Wednesday 11 May 2022

The hawks are back


Small may be beautiful but BIG is impressive and I cannot hide my fondness for Britain's hawkmoths, taken as a whole the largest and most impressive of our native moth species.  As always, the Poplar Hawk shown in my first two pictures was the first to arrive this year, on the night of May 8/9 when there were three in the trap.  I am sure that they have been around for longer than that but I hadn't lit the lamp since my last post on 24 April.

The second species to arrive this year is the Lime Hawk. This beautiful example was perched sleepily on the eggboxes this morning. The night was mild and the moths were the most abundant so far in 2022, including the Green Carpet, Alder Moth (in its second year now, though I also had them in Leeds before 2013), an Oak Tree Pug (I think; I am dodgy on pug ID), a perversely greenish Yellow-barred Brindle snuggled  on the house wall and a loyally orange Orange Footman.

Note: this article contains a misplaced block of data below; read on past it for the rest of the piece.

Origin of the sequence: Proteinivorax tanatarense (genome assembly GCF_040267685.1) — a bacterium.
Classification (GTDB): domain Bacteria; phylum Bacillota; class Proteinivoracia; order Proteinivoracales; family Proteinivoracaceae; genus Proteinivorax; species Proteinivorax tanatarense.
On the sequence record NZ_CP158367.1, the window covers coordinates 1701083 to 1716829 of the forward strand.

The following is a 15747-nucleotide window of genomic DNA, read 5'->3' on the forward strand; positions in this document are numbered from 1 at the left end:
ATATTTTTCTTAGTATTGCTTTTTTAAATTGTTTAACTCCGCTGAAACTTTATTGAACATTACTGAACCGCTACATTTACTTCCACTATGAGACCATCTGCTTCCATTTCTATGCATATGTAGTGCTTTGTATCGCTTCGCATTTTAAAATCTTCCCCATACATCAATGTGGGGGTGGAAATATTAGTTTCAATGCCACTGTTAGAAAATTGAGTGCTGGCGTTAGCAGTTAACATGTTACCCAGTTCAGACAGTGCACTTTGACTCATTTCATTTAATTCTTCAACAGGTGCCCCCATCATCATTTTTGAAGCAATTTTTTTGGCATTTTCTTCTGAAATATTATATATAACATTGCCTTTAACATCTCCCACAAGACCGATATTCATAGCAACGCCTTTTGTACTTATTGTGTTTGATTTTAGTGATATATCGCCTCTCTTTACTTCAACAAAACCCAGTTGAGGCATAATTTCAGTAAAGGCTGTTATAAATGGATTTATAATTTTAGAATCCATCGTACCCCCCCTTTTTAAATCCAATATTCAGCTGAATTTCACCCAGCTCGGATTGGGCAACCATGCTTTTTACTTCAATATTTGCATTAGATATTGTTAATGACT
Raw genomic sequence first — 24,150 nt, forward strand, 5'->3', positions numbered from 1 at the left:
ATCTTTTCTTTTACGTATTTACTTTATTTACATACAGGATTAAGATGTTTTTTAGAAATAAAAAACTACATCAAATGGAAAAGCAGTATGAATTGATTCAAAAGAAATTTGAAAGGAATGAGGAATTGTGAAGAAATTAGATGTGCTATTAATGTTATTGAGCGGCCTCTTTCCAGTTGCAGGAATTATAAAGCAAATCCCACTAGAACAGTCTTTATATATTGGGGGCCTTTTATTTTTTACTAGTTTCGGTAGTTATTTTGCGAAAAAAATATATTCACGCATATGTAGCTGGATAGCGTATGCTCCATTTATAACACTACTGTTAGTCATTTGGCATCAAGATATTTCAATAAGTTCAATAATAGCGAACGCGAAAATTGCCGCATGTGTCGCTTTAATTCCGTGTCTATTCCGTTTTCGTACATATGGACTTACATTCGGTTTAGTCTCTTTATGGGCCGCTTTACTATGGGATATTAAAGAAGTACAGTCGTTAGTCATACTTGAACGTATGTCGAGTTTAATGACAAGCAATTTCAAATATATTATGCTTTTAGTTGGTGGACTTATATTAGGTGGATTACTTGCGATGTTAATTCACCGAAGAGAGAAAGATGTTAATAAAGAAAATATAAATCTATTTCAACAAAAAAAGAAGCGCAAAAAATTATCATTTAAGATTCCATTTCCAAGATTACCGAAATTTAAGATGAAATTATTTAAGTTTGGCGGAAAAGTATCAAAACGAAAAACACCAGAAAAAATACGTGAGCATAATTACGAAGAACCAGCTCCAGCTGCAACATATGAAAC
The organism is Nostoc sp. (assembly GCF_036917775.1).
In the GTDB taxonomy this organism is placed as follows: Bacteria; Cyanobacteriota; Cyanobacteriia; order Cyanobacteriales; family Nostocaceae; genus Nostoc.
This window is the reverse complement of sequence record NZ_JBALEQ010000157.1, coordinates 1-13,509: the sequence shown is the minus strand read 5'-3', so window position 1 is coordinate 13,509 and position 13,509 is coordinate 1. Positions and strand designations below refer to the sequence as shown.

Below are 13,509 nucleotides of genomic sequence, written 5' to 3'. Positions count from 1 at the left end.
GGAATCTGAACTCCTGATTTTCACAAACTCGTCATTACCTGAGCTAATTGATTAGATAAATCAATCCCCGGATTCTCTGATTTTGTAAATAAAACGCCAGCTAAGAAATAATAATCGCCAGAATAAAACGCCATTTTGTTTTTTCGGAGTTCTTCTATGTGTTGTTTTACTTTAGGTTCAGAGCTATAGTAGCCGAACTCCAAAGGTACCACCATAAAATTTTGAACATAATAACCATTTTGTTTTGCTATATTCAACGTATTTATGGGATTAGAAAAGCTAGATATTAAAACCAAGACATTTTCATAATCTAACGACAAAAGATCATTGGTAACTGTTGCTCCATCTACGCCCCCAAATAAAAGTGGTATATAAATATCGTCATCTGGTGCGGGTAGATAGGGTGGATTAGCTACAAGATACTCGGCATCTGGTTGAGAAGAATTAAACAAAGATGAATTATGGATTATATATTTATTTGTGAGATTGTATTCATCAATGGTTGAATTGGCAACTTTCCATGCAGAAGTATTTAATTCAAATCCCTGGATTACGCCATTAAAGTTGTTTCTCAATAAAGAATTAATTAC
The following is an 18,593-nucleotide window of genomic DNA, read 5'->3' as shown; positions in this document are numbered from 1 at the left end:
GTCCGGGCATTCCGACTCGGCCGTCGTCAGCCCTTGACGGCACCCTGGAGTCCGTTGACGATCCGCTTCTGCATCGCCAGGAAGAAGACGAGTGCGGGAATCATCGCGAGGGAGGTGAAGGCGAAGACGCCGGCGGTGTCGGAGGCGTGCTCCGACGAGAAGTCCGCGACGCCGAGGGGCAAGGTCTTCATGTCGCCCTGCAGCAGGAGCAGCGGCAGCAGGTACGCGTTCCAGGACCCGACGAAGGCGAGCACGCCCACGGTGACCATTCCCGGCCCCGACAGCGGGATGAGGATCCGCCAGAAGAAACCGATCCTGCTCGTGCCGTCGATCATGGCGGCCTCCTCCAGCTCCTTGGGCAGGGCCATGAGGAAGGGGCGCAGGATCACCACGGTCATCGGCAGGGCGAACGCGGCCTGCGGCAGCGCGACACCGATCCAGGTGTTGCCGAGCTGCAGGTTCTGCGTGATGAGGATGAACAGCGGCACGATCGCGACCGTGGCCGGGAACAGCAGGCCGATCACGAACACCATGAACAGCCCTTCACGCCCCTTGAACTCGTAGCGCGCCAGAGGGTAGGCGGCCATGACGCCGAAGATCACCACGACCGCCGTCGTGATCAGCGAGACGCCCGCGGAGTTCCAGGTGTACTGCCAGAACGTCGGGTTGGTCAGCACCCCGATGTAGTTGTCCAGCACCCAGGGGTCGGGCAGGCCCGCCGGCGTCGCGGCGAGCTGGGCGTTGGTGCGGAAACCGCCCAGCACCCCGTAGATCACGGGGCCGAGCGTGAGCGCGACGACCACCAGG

My composite pic below meanwhile shows a selection of the other arrivals - by line, from left to right: Swallow Prominent, Red Twin-spot Carpet, Seraphim - a lovely little creature - Bee Moth, Coxcomb Prominent, Brimstone, lending its bright colour to the trap, the Lime Hawk again, a tiny 20-Plume and a Chocolate-tip with its flag-like 'tail'.

Away from the moths, Penny and I have had an interesting time in the countryside, practicing for a sponsored walk I'm doing on Sunday - I hope! It's a Marathon, 26 miles around the downs above the Thames for Maggie's Centres. In the course of a single recce I saw the magical bluebell wood below, the friendly hare and a very long series of thrushes' anvils along a path whose hedges were full of Redwings on their annual visit from Scandinavia.

Sunday's timings mean I'll have to walk a bit fast for leisurely nature-spotting, but after that I'll be back to my usual ambling pace, eyes wide open and iPhone camera ready.